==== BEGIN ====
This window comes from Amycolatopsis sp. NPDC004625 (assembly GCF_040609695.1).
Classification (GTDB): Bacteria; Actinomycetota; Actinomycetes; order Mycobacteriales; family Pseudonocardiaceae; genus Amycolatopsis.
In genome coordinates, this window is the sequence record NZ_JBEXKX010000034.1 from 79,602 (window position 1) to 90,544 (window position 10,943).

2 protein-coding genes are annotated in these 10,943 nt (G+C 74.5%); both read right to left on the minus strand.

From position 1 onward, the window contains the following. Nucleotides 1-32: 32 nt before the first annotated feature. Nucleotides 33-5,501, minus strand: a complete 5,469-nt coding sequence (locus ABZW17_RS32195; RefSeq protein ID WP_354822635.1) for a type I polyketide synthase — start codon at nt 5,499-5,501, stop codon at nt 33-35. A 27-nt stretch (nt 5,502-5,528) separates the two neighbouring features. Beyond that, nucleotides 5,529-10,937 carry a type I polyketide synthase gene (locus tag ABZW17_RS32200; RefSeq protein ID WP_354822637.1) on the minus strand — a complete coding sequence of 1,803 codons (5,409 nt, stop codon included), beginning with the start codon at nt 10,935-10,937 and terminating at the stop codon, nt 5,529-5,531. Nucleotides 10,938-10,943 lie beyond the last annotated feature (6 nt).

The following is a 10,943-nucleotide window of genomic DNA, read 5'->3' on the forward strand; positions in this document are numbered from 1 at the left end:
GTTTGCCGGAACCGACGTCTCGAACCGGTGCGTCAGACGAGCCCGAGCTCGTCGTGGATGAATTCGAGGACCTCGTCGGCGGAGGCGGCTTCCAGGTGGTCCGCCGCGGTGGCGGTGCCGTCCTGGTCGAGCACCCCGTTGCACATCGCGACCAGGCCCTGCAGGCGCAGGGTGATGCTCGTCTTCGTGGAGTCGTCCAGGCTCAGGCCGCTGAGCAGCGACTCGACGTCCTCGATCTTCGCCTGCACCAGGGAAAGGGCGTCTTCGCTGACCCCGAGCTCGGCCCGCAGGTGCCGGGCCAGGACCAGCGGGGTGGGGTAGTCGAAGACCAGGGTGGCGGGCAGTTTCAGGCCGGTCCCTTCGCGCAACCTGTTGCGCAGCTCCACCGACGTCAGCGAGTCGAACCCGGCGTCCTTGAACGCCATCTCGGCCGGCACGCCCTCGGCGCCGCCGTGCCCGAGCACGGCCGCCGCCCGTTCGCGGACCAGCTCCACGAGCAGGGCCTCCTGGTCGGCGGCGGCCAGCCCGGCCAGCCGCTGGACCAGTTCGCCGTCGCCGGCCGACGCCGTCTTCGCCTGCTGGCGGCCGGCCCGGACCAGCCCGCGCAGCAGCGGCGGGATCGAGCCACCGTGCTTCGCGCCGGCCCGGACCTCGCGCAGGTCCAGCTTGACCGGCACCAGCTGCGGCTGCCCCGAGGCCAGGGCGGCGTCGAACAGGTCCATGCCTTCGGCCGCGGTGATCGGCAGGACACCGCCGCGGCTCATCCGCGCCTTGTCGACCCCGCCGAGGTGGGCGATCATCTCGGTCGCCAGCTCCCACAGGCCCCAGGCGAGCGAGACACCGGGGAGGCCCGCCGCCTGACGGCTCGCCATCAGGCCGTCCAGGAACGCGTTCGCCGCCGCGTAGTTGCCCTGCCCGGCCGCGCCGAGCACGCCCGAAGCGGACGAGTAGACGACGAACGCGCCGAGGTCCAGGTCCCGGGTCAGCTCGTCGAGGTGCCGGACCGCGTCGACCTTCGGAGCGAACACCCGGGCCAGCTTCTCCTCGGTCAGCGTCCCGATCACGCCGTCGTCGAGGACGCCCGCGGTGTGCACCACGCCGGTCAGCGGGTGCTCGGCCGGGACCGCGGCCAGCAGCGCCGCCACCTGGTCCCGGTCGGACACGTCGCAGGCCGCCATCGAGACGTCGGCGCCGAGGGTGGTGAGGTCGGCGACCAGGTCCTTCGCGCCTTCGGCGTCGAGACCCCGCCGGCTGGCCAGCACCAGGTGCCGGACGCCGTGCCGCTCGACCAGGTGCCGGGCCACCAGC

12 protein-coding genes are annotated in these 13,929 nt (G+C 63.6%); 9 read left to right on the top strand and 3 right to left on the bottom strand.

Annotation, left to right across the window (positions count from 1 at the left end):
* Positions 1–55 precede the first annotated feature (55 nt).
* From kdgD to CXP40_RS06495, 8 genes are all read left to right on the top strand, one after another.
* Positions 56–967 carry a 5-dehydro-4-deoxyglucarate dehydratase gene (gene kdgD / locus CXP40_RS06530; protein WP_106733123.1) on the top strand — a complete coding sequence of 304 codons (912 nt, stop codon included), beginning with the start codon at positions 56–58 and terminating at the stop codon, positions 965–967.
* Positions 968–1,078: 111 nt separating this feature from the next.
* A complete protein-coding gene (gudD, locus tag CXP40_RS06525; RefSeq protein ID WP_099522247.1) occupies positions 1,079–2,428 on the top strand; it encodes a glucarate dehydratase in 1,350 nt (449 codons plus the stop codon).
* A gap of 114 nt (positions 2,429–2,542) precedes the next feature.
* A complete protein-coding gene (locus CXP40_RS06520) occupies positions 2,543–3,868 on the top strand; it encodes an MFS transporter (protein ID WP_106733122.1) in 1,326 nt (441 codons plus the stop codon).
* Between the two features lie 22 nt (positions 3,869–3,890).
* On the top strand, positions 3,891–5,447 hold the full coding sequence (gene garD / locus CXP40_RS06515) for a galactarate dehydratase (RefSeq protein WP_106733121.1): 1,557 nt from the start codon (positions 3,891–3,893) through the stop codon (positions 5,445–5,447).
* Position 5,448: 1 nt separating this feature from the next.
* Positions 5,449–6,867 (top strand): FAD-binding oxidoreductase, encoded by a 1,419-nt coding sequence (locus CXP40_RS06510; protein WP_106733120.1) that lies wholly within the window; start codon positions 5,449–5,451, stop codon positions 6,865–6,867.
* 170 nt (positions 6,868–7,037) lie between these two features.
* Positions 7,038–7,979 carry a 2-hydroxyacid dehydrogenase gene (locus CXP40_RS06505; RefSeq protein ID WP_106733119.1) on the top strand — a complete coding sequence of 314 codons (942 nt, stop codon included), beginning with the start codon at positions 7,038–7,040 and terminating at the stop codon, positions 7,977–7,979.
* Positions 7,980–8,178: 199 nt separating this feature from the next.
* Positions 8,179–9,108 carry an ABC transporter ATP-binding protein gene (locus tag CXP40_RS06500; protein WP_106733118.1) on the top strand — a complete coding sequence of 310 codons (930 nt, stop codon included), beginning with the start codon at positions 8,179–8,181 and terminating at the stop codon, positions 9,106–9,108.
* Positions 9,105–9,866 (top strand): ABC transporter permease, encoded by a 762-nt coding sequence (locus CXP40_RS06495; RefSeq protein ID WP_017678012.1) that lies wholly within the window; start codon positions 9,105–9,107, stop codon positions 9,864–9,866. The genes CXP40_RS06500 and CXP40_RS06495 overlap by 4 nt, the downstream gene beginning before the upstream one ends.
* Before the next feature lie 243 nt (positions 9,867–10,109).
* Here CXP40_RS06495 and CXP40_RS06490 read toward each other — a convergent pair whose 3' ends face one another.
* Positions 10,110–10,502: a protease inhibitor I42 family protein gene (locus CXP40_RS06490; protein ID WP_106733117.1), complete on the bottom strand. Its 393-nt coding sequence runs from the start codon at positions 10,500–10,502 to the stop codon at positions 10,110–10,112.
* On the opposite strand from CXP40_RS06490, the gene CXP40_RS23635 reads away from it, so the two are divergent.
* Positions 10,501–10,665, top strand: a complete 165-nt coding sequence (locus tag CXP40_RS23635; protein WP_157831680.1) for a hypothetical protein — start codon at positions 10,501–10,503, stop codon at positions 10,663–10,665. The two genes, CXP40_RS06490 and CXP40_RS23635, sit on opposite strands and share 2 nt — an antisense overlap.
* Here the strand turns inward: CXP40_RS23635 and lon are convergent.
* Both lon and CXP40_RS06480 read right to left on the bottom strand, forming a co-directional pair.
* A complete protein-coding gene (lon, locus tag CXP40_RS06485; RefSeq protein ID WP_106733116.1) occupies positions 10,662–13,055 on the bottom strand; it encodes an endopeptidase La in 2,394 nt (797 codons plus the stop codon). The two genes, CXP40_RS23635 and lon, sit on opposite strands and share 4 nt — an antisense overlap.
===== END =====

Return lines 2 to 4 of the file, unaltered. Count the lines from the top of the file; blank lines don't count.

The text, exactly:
Classification (GTDB): Bacteria; Actinomycetota; Actinomycetes; order Mycobacteriales; family Pseudonocardiaceae; genus Amycolatopsis.
In genome coordinates, this window is the sequence record NZ_JBEXKX010000034.1 from 79,602 (window position 1) to 90,544 (window position 10,943).

2 protein-coding genes are annotated in these 10,943 nt (G+C 74.5%); both read right to left on the minus strand.